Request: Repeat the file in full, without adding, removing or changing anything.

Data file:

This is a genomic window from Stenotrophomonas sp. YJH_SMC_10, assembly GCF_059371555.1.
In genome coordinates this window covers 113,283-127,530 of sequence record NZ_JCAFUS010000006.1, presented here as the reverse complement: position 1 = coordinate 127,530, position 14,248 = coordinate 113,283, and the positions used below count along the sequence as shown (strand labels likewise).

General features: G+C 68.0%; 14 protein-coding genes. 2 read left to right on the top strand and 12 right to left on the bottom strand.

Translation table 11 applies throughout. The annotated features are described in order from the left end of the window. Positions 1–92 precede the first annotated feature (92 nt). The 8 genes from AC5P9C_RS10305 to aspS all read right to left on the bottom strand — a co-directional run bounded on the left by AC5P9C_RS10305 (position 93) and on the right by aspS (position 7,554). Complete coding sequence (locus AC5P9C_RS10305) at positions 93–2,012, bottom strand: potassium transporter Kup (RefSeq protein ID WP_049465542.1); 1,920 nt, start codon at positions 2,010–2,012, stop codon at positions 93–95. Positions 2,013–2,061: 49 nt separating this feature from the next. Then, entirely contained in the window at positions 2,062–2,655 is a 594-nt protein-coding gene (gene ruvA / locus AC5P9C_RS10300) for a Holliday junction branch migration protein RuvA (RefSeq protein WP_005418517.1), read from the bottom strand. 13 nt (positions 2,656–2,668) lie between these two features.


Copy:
This is a genomic window from Stenotrophomonas sp. YJH_SMC_10, assembly GCF_059371555.1.
In genome coordinates this window covers 113,283-127,530 of sequence record NZ_JCAFUS010000006.1, presented here as the reverse complement: position 1 = coordinate 127,530, position 14,248 = coordinate 113,283, and the positions used below count along the sequence as shown (strand labels likewise).

General features: G+C 68.0%; 14 protein-coding genes. 2 read left to right on the top strand and 12 right to left on the bottom strand.

Translation table 11 applies throughout. The annotated features are described in order from the left end of the window. Positions 1–92 precede the first annotated feature (92 nt). The 8 genes from AC5P9C_RS10305 to aspS all read right to left on the bottom strand — a co-directional run bounded on the left by AC5P9C_RS10305 (position 93) and on the right by aspS (position 7,554). Complete coding sequence (locus AC5P9C_RS10305) at positions 93–2,012, bottom strand: potassium transporter Kup (RefSeq protein ID WP_049465542.1); 1,920 nt, start codon at positions 2,010–2,012, stop codon at positions 93–95. Positions 2,013–2,061: 49 nt separating this feature from the next. Then, entirely contained in the window at positions 2,062–2,655 is a 594-nt protein-coding gene (gene ruvA / locus AC5P9C_RS10300) for a Holliday junction branch migration protein RuvA (RefSeq protein WP_005418517.1), read from the bottom strand. 13 nt (positions 2,656–2,668) lie between these two features.